Unpaid Taxes, Unfiled Returns
If you owe taxes to the IRS, you owe the tax whether or not your file. Some taxpayers avoid filing because they can’t pay their tax bill, but this doesn’t do anything to eliminate the tax debt.
Failing to file also results in penalties and interest. Instead of trying to hide from the IRS, take one of the following actions when you need to file but can’t afford to pay your taxes.
File and Pay What You Can
You can file your tax return without paying the full balance. You may still face late payments penalties and interest, but you’ll avoid the failure-to-file penalty, which is higher than the late payment penalty.
You may also want to try to avoid owing a large tax bill next year. If you are an employee, you may need to adjust your withholding. Self-employed taxpayers can adjust their estimated tax payments so that they pay the majority of their taxes throughout the year, rather than paying off most of the balance when they file their return.
Request an Extension
You can get an automatic, six-month extension to file your tax return. However, this only gives you an extension to file, not an extension to pay.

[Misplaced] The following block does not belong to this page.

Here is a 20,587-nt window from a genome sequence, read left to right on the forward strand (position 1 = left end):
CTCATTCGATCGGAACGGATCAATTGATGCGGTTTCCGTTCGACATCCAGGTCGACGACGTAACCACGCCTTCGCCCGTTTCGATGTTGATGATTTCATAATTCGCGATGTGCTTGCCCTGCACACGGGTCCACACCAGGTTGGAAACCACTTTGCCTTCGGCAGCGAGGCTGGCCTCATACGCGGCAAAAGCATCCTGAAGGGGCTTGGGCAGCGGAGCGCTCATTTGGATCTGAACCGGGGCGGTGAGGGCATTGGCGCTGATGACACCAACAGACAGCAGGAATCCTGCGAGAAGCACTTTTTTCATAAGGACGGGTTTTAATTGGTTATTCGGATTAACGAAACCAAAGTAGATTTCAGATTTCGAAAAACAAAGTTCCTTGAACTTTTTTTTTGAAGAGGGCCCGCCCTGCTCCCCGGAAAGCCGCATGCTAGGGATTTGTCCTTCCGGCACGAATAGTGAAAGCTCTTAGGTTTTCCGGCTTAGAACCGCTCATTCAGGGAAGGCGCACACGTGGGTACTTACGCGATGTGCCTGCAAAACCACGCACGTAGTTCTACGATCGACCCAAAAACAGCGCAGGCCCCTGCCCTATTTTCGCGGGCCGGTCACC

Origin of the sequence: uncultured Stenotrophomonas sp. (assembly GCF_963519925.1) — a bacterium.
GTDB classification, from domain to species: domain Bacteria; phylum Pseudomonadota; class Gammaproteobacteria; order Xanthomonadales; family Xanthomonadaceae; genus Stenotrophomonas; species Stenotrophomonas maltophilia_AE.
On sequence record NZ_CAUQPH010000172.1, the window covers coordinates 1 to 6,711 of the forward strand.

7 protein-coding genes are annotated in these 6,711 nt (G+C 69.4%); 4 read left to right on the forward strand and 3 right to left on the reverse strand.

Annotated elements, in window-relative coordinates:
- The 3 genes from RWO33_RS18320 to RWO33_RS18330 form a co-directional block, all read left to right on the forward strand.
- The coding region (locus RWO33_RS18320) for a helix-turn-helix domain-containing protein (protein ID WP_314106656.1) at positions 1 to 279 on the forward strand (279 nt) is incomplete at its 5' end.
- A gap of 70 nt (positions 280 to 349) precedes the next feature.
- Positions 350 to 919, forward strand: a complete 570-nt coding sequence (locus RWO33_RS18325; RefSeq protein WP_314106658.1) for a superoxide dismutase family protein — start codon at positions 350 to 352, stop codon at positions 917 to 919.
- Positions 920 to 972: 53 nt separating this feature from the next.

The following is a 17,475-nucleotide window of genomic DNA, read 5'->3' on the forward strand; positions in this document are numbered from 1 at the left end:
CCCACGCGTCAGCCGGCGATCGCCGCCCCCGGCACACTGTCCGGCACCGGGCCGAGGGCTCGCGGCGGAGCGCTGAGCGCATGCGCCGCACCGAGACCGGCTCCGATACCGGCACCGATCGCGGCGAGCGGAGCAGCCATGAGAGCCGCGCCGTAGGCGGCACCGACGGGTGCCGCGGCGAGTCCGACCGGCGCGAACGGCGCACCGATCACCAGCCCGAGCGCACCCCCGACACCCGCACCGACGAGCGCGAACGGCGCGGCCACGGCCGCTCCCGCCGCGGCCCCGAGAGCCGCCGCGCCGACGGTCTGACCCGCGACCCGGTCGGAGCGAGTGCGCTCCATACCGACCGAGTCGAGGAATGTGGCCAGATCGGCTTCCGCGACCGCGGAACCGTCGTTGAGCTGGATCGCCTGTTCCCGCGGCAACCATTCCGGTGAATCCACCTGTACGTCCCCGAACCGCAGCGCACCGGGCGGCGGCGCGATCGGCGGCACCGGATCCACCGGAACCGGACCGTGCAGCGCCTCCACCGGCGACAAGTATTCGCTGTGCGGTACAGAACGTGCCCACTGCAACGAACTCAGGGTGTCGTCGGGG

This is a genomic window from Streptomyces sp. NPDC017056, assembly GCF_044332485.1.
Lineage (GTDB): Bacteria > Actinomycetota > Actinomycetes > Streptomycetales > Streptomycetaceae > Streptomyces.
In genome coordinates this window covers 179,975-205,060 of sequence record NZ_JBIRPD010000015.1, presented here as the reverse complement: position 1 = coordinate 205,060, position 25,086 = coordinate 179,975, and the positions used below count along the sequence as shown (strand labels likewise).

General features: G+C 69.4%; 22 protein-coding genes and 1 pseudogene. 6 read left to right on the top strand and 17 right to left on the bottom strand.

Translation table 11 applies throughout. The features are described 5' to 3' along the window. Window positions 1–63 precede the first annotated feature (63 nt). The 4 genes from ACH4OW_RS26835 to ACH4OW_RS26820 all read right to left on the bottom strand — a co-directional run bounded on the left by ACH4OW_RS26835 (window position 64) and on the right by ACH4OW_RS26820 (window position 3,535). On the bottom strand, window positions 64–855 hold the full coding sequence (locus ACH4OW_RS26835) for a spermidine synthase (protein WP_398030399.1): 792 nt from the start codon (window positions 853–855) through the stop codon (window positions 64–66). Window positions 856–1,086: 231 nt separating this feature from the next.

This is still a better option than doing nothing because you’ll avoid the failure-to-file penalty. You have the option of submitting a partial payment when you request the filing extension.
If you just need a little more time to pay your taxes, you can apply for a short-term payment plan. You can get up to 120 days to pay off your balance. You can apply online if you owe less than $100,000, and there is no fee to apply.
If you need a longer repayment period, you can apply for an installment agreement. You may have to pay a setup fee, and penalties and interest will continue to accrue until your full balance is paid.
Other payment options may also be available, including Offers in Compromise or having your account classified as Currently Not Collectible.
Don’t Avoid Filing Your Tax Return
If you haven’t filed all of your tax returns, the IRS may reject your installment agreement request or Offer in Compromise. You’ll still owe the tax, but you’ll limit your options for solving your tax problems.
Contact An Attorney
Ayar Law provides creative solutions to your tax problems, including Offers in Compromise and audit defense. Call us at 248-262-3400 to schedule a consultation with one of our tax attorneys.
Latest posts by Venar Ayar (see all)
- Can You Negotiate a Tax Lien Withdrawal? - February 12, 2019
- What’s Considered Reasonable Cause for Penalty Abatement? - February 8, 2019
- Can the IRS Garnish Wages from Both You and Your Spouse? - February 8, 2019